(polymethyl methacrylate) is a form of liquid plastic. This combined with cyanoacrylate makes the substance even stronger. Without PMMA, cyanoacrylate would still be strong, however it would be a lot more brittle. So, cyanoacrylate can be seen to be responsible for the quick curing time, and PMMA is responsible for the long-lasting solid bond given to the adhesive. 

Ok, so now that we have covered the basic ingredients, how about covering some Frequently Asked Questions on the topic of glue… so that you are fully prepared for your next inquisitive client.   

Is my Eyelash Extension Glue Formaldehyde Free?  

The short answer is no, no eyelash adhesive is actually formaldehyde free. Formaldehyde is not an active ingredient, but actually a by-product formed by the other ingredients within the glue when it cures.  
As much as there is a big stigma of formaldehyde being really harmful to humans, exposure to the extremely small amounts released during a lash appointment are not harmful at all. Excessive exposure can cause complications, but it would take a lot to have any sort of effect on us. It would have to be inhaled in huge quantities over a long period of time, which wouldn’t happen even during regular eyelash extension appointments.  
However, as an eyelash technician, if you are breathing in this product day in day out for the majority of your career, it can cause some complications in the long run. So, it is really important to ensure that you have a well-ventilated space, and if you are particularly sensitive to the fumes, then you should wear a respiratory mask.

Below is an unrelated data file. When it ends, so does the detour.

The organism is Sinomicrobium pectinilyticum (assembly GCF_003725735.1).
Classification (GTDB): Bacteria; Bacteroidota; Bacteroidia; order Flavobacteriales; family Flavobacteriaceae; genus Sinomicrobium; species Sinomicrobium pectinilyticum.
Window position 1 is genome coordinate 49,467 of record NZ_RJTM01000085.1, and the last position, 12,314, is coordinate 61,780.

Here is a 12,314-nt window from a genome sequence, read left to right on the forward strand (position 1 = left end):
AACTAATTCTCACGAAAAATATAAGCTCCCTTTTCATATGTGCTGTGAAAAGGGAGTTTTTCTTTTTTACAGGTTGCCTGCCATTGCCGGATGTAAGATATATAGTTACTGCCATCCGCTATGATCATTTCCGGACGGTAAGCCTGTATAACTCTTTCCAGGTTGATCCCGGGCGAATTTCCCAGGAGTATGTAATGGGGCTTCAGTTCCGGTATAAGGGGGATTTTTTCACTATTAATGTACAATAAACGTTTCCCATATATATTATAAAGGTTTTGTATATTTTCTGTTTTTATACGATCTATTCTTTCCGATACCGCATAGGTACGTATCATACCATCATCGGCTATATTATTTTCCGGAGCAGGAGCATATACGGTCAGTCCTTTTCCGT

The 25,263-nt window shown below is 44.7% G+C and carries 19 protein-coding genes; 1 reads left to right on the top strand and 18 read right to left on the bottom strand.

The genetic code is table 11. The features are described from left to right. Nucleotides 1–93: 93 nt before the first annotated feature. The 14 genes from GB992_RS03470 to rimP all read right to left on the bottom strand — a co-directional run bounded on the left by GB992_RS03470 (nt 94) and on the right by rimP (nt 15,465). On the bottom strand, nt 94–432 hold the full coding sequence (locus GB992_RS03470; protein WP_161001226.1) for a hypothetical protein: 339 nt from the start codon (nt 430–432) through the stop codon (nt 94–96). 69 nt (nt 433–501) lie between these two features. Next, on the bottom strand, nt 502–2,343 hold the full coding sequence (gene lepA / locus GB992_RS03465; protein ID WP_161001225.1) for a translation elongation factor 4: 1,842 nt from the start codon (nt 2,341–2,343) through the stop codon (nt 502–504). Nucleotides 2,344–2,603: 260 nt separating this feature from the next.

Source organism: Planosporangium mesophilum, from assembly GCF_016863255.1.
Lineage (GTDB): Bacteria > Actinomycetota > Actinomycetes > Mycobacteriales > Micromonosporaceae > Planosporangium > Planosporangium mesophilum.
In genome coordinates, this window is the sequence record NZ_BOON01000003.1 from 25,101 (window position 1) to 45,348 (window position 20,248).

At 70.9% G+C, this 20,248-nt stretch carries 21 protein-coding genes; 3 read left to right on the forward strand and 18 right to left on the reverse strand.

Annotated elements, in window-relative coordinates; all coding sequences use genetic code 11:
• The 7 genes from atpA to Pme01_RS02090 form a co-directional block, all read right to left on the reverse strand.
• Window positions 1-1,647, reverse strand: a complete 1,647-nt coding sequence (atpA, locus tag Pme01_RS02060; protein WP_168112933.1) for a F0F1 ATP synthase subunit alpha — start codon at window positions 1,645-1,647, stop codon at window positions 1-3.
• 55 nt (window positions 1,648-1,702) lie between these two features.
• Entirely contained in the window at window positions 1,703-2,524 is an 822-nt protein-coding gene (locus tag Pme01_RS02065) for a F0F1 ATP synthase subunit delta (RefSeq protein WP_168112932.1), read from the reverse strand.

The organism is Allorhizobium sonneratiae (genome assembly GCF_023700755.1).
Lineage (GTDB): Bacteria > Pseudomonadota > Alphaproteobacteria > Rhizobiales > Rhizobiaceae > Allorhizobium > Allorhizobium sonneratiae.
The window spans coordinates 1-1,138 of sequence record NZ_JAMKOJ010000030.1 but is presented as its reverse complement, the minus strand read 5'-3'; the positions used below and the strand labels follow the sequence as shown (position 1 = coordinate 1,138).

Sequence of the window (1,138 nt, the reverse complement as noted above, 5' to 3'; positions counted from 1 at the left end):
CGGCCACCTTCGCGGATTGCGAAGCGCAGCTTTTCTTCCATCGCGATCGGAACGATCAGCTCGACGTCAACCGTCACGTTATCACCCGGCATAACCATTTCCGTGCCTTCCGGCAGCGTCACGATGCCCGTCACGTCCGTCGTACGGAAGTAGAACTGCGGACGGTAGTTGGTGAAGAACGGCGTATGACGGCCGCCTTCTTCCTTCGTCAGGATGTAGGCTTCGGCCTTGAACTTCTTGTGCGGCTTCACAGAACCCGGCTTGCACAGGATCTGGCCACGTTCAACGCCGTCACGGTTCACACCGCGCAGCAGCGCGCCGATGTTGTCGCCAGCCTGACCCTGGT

Is my Eyelash Extension glue Latex Free?  

Latex is an ingredient used in some lash glues to help increase the adhesives resistance to oils and water. Leading to better retention and durability. This ingredient can however be the cause of a lot of people's allergic reactions. Clients will generally know if they have a latex allergy, however it isn’t uncommon for them to be unaware.  
Nowadays, most manufacturers exclude latex from the ingredients list for this reason and use a synthetic lab-made rubber elastomer instead. This replacement avoids all latex reactions, but still gives the glue its durability and great retention.  
All of Pinkfishes glues are latex free. 

(The Difference between Pinkfishes Eyelash Extension Adhesives)

How should I store my Eyelash Adhesive?  

Eyelash extension adhesive should be stored in a cool, dark, dry place for longevity. Ideally in an air-tight container. When the glue is exposed to moisture, the curing process is kickstarted. So, to elongate your glues lifetime, its best to keep it in a cool dry place.  
Glue should also be kept out of direct sunlight, as this in combination with the cool temperature of the glue can cause condensation on the bottle. Therefore, exposing the adhesive to added moisture and starting the curing process prematurely.  
So now that you have an understanding of the 4 main ingredients in most lash glues, it's important to know that the ingredients within lash adhesives on the market can really vary from product to product. Depending on the strength, sensitivity and colour, the ingredients can differ quite a lot from each other. But knowing what the ingredients are, and what they do will really help you understand why different glues work the way they do and may even give you a better insight into why your clients may react in the way they do, if they were to have a reaction.  

The most important thing to ensure when you are purchasing any glue, is that the manufacturer has aproduct safety assessment in place. This is a document that shows that all of the individual and combined ingredients have been tested to assess any potential health risks. As long as you are sure your manufacturer has one of these in place, you can rest assured that your glue will be safe to use. 


We always say that in the beauty industry, every day is a day to learn something new and further your knowledge, so keep a look out for our next blog coming soon!